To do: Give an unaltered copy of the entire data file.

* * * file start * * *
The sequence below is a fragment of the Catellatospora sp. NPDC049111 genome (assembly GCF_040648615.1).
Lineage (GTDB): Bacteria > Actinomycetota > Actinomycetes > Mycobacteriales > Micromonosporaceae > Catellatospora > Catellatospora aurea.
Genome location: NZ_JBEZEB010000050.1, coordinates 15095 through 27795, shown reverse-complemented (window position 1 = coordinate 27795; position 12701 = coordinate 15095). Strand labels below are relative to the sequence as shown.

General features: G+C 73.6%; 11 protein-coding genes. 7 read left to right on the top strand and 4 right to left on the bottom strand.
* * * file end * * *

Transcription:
The sequence below is a fragment of the Catellatospora sp. NPDC049111 genome (assembly GCF_040648615.1).
Lineage (GTDB): Bacteria > Actinomycetota > Actinomycetes > Mycobacteriales > Micromonosporaceae > Catellatospora > Catellatospora aurea.
Genome location: NZ_JBEZEB010000050.1, coordinates 15095 through 27795, shown reverse-complemented (window position 1 = coordinate 27795; position 12701 = coordinate 15095). Strand labels below are relative to the sequence as shown.

General features: G+C 73.6%; 11 protein-coding genes. 7 read left to right on the top strand and 4 right to left on the bottom strand.